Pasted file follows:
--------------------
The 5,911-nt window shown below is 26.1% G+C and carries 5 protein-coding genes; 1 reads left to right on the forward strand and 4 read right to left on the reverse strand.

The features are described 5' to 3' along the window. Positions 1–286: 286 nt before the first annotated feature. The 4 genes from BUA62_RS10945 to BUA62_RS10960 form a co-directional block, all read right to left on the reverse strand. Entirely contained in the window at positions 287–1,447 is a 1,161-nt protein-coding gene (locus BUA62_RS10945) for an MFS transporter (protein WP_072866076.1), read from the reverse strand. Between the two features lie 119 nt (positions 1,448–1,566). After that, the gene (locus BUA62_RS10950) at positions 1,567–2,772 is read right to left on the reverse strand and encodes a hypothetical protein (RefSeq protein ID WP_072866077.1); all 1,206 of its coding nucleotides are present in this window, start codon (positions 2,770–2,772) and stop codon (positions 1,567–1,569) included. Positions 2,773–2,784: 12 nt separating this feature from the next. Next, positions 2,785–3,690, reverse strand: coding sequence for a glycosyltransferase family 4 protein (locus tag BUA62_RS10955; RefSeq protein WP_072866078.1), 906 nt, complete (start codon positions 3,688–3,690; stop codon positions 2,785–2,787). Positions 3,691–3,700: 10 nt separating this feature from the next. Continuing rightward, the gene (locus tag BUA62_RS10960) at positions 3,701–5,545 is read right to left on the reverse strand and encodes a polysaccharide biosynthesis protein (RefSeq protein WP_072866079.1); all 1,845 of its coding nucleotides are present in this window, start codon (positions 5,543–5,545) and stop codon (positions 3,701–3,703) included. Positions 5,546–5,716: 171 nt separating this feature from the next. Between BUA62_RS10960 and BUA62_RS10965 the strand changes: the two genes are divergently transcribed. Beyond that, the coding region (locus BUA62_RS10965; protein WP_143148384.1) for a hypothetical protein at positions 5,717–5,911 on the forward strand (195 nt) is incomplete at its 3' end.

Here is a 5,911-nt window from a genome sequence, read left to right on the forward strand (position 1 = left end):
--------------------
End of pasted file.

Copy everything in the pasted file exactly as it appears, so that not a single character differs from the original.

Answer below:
The 5,911-nt window shown below is 26.1% G+C and carries 5 protein-coding genes; 1 reads left to right on the forward strand and 4 read right to left on the reverse strand.

The features are described 5' to 3' along the window. Positions 1–286: 286 nt before the first annotated feature. The 4 genes from BUA62_RS10945 to BUA62_RS10960 form a co-directional block, all read right to left on the reverse strand. Entirely contained in the window at positions 287–1,447 is a 1,161-nt protein-coding gene (locus BUA62_RS10945) for an MFS transporter (protein WP_072866076.1), read from the reverse strand. Between the two features lie 119 nt (positions 1,448–1,566). After that, the gene (locus BUA62_RS10950) at positions 1,567–2,772 is read right to left on the reverse strand and encodes a hypothetical protein (RefSeq protein ID WP_072866077.1); all 1,206 of its coding nucleotides are present in this window, start codon (positions 2,770–2,772) and stop codon (positions 1,567–1,569) included. Positions 2,773–2,784: 12 nt separating this feature from the next. Next, positions 2,785–3,690, reverse strand: coding sequence for a glycosyltransferase family 4 protein (locus tag BUA62_RS10955; RefSeq protein WP_072866078.1), 906 nt, complete (start codon positions 3,688–3,690; stop codon positions 2,785–2,787). Positions 3,691–3,700: 10 nt separating this feature from the next. Continuing rightward, the gene (locus tag BUA62_RS10960) at positions 3,701–5,545 is read right to left on the reverse strand and encodes a polysaccharide biosynthesis protein (RefSeq protein WP_072866079.1); all 1,845 of its coding nucleotides are present in this window, start codon (positions 5,543–5,545) and stop codon (positions 3,701–3,703) included. Positions 5,546–5,716: 171 nt separating this feature from the next. Between BUA62_RS10960 and BUA62_RS10965 the strand changes: the two genes are divergently transcribed. Beyond that, the coding region (locus BUA62_RS10965; protein WP_143148384.1) for a hypothetical protein at positions 5,717–5,911 on the forward strand (195 nt) is incomplete at its 3' end.

Here is a 5,911-nt window from a genome sequence, read left to right on the forward strand (position 1 = left end):